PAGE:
• Find ways to minimize weed pressure. This is important because the school year does not match the garden year.  Mulch is a good way to keep the weed pressure down. Another tip is to leave plants in the ground until you need the space for something new.
  • Plan at least 4 feet between the beds – this will help access to the garden especially when large classes want to visit. Plan for space all the way around the beds so that people don’t need to walk through or step in the beds to access the center.
  • Grow tall plants on the north side of the garden. Use the space shaded by the tall plants to grow shade tolerant plants
  • Keep the garden producing plan crops for an early, late, and mid-season harvest. Themes for harvest is fun and educational ~ Plant salad mixes in May if June is “salad month”
  • Plant self-storing crops for future use (squash, pumpkins)
  • Make a plan for the summer months – allow a local family to adopt the garden, put it to rest, or plant it with pumpkins and squash – don’t leave the dirt bare as the weeds will take over.
  • In September plant bok-choi, lettuce, and Asian greens.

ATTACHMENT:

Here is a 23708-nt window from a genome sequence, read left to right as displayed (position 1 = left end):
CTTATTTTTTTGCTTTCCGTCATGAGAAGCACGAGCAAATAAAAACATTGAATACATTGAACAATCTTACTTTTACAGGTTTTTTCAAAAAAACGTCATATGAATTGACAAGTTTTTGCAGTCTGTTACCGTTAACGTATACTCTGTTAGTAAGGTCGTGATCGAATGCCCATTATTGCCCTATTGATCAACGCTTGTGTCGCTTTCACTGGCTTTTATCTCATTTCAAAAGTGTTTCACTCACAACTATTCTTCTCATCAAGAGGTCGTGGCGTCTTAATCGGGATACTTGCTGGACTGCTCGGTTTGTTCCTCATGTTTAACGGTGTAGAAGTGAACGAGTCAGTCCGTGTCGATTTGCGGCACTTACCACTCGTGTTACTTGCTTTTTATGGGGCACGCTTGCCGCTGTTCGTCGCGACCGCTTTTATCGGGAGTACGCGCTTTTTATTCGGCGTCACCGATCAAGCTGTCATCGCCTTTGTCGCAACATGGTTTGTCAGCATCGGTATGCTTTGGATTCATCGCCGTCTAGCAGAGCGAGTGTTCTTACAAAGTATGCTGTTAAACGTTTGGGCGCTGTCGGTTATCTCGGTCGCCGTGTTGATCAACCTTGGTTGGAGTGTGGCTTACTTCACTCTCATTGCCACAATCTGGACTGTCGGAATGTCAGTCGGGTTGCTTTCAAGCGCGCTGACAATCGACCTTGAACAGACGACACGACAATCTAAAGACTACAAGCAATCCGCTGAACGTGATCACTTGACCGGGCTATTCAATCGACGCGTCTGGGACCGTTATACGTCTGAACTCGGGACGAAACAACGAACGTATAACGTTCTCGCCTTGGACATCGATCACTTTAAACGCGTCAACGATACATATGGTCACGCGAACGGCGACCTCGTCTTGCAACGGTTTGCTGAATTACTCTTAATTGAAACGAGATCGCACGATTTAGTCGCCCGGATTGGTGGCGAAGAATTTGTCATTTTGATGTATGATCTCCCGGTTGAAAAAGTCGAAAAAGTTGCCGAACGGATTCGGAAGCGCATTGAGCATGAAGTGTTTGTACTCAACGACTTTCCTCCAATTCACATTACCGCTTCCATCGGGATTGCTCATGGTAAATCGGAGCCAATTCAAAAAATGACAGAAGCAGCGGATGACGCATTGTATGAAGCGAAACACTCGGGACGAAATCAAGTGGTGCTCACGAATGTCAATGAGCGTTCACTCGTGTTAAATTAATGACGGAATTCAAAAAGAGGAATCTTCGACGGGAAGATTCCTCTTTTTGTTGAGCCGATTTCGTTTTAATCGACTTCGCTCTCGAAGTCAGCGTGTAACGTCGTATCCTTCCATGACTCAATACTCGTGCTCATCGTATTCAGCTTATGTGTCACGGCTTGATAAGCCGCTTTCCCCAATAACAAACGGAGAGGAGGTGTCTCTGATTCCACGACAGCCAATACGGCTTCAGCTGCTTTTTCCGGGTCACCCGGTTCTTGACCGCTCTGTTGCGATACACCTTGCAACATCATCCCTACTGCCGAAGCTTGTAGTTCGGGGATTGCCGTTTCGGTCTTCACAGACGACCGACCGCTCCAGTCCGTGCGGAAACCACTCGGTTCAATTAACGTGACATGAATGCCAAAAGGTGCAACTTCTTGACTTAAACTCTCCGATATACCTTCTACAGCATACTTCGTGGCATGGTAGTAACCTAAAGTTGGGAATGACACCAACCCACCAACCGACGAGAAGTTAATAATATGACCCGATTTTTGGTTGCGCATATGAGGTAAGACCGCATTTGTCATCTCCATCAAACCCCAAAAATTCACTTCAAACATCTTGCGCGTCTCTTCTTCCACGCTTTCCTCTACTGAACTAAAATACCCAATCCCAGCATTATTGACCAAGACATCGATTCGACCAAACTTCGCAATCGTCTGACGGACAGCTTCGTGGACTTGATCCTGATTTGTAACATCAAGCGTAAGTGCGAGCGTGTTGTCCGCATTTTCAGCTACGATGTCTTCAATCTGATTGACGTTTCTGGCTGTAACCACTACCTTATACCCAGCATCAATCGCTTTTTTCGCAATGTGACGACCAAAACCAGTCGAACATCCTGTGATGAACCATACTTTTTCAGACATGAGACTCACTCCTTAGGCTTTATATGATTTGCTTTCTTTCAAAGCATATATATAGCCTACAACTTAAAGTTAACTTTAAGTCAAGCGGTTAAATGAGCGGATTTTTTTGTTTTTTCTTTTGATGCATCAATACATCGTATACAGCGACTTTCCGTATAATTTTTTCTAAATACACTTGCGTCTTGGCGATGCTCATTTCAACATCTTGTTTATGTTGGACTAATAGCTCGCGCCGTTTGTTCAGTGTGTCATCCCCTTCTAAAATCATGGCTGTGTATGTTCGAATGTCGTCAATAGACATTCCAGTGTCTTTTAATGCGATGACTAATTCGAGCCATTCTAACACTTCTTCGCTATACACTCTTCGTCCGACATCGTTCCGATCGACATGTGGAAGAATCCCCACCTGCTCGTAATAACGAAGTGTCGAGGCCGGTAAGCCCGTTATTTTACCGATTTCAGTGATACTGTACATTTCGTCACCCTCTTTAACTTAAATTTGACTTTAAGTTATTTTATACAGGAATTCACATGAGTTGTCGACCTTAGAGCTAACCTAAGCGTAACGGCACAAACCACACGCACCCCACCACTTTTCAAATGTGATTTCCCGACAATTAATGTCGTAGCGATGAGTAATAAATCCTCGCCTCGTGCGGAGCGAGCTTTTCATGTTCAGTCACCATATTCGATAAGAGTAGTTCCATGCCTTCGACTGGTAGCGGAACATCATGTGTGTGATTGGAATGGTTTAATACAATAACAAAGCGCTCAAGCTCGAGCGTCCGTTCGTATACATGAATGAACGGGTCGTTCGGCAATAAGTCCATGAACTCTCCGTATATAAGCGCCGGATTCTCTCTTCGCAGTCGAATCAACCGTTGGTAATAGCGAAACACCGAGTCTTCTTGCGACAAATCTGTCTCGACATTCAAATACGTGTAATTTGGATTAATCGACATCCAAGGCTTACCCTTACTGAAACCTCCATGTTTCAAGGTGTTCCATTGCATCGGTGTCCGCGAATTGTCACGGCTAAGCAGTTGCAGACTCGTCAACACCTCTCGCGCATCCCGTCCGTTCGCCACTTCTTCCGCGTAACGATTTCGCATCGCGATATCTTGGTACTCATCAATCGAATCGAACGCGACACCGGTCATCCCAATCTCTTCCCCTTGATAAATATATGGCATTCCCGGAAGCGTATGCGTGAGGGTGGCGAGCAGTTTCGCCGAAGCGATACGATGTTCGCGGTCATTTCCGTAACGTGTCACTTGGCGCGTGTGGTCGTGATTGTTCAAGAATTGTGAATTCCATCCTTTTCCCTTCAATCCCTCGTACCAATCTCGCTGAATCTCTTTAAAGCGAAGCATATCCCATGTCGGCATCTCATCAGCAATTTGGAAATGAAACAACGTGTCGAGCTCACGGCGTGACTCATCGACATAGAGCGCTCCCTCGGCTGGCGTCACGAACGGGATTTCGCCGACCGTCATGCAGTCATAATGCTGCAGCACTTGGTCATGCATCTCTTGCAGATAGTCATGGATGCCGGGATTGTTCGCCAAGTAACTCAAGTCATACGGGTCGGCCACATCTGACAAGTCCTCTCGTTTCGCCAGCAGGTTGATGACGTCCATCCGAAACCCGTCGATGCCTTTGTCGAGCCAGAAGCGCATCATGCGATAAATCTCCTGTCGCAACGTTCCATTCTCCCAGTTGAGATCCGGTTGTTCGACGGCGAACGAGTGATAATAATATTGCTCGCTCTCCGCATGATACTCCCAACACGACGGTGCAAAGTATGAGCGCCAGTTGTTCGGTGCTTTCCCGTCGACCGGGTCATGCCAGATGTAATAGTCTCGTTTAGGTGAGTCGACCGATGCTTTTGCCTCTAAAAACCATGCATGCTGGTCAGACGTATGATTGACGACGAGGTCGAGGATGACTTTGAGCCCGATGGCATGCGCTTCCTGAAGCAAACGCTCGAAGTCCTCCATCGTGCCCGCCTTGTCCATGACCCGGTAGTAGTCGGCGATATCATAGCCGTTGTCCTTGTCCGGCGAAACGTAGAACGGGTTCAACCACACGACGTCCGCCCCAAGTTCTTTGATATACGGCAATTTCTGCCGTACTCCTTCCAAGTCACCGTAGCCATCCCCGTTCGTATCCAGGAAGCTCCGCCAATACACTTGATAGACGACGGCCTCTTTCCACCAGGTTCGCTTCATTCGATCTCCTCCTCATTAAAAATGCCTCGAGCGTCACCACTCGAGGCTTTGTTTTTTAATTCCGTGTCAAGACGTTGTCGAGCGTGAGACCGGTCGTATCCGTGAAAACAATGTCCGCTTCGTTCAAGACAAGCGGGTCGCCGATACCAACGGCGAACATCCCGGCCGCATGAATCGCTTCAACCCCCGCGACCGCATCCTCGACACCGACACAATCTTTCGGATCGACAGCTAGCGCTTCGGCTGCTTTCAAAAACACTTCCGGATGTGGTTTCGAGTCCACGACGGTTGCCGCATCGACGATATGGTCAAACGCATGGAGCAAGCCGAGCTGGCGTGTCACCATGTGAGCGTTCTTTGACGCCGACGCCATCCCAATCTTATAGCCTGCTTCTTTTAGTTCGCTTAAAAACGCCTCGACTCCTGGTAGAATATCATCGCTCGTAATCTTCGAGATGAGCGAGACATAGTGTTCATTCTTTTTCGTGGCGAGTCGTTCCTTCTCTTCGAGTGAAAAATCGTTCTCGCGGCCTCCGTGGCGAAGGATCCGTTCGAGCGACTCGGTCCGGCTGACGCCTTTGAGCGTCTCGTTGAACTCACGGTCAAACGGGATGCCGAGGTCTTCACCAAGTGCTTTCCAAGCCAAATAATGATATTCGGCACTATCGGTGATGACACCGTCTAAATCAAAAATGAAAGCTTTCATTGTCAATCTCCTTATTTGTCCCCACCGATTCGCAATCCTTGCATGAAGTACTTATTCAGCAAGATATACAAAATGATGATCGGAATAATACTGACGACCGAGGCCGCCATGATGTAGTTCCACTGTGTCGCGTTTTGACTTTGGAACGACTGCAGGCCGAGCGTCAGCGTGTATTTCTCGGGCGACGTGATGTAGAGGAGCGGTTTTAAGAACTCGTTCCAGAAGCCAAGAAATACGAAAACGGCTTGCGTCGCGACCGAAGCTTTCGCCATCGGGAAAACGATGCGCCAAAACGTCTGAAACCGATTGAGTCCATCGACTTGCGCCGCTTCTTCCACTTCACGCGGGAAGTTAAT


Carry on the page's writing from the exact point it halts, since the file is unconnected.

Presenter #2 Arzeena Hamir – Amara Farms near Courtenay

  • Before moving to Vancouver Island Arzeena worked with the Richmond Food Security Society.
  • She helped develop a garden at her daughters school

Tips/Knowledge Sharing

  • Find a space that has great access – this garden started at the front of the school using one of the abandoned flower beds
  • Here is a link to a School Year Garden Toolkit http://www.richmondfoodsecurity.org/documents/school-year-garden-toolkit/
  • Grow foods that tell a story , for example grow Asian Vegetables like bokchoy link it the curriculum and tell the history behind these vegetables
  • Grow vegetables that have less days to harvest for peas choose snap or snow peas and dwarf versus climbing.  Radishes take 30 days from seed to plate. Nugget potatoes, Baby carrots – direct seed these every two weeks.
  • Grow perennial vegetables like strawberries, asparagus, arugula, rhubarb, herbs, and French sorrel.
  • Fundraising ideas – garlic, seed potatoes, strawberry plants
  • Use sterilized steer manure

Presenter #3 Jeremy Kirouac – Good Food Project, based on Quadra Island, but deliveries go from Nanaimo to Courtney.  There are a number of great resources on the website. https://www.goodfoodproject.ca/